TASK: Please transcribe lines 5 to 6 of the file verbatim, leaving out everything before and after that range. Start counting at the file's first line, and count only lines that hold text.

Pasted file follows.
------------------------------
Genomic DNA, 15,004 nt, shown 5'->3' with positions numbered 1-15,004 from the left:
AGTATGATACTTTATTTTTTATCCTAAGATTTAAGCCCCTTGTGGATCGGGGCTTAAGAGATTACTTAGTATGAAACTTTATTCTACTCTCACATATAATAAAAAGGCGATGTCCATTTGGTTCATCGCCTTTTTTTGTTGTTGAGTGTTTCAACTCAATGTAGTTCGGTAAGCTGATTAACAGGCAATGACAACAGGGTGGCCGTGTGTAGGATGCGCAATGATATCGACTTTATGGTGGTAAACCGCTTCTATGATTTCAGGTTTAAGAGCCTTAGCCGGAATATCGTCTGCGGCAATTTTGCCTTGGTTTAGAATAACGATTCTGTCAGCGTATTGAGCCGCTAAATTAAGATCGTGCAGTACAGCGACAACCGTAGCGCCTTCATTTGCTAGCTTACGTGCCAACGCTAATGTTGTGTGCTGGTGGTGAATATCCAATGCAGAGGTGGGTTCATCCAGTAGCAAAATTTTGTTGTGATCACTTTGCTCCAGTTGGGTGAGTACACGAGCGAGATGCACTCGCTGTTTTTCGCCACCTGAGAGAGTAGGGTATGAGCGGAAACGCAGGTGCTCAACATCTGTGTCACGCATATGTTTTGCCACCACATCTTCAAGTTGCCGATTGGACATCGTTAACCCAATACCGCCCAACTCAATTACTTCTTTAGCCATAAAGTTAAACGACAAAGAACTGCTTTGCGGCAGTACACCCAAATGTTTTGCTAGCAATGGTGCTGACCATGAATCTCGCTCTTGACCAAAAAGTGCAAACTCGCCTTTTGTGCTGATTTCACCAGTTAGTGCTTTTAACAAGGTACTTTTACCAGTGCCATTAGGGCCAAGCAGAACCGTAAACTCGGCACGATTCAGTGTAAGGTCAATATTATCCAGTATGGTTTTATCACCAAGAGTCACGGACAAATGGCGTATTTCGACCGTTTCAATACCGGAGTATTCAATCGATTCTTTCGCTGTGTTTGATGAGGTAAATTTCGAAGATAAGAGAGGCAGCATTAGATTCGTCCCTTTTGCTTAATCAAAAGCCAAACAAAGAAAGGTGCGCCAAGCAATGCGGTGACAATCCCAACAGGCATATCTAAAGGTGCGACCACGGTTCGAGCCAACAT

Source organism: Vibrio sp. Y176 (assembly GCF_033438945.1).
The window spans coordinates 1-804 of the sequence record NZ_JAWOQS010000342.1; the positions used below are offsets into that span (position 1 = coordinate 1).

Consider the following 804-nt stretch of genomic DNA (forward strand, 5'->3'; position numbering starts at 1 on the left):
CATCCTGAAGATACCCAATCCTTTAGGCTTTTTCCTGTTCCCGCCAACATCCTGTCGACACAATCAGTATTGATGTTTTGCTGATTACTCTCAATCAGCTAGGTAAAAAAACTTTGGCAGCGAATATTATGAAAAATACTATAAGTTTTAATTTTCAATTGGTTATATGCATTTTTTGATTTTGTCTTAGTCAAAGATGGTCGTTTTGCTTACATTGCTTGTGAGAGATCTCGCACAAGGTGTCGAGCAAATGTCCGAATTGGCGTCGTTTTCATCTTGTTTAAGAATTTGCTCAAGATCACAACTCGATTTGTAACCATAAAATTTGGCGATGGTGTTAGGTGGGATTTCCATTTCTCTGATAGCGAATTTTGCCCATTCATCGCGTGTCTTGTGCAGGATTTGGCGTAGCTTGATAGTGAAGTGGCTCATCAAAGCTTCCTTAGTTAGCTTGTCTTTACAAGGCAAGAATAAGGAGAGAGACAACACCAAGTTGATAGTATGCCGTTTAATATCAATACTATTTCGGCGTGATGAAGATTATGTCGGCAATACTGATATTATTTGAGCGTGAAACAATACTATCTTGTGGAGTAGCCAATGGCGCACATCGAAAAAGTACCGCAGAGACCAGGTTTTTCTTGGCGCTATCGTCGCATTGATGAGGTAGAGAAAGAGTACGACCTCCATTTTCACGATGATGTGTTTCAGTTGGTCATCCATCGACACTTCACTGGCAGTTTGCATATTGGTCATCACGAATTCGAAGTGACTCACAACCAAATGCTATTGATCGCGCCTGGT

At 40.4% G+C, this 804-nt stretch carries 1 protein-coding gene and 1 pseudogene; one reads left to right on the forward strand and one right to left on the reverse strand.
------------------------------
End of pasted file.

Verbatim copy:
Consider the following 804-nt stretch of genomic DNA (forward strand, 5'->3'; position numbering starts at 1 on the left):
CATCCTGAAGATACCCAATCCTTTAGGCTTTTTCCTGTTCCCGCCAACATCCTGTCGACACAATCAGTATTGATGTTTTGCTGATTACTCTCAATCAGCTAGGTAAAAAAACTTTGGCAGCGAATATTATGAAAAATACTATAAGTTTTAATTTTCAATTGGTTATATGCATTTTTTGATTTTGTCTTAGTCAAAGATGGTCGTTTTGCTTACATTGCTTGTGAGAGATCTCGCACAAGGTGTCGAGCAAATGTCCGAATTGGCGTCGTTTTCATCTTGTTTAAGAATTTGCTCAAGATCACAACTCGATTTGTAACCATAAAATTTGGCGATGGTGTTAGGTGGGATTTCCATTTCTCTGATAGCGAATTTTGCCCATTCATCGCGTGTCTTGTGCAGGATTTGGCGTAGCTTGATAGTGAAGTGGCTCATCAAAGCTTCCTTAGTTAGCTTGTCTTTACAAGGCAAGAATAAGGAGAGAGACAACACCAAGTTGATAGTATGCCGTTTAATATCAATACTATTTCGGCGTGATGAAGATTATGTCGGCAATACTGATATTATTTGAGCGTGAAACAATACTATCTTGTGGAGTAGCCAATGGCGCACATCGAAAAAGTACCGCAGAGACCAGGTTTTTCTTGGCGCTATCGTCGCATTGATGAGGTAGAGAAAGAGTACGACCTCCATTTTCACGATGATGTGTTTCAGTTGGTCATCCATCGACACTTCACTGGCAGTTTGCATATTGGTCATCACGAATTCGAAGTGACTCACAACCAAATGCTATTGATCGCGCCTGGT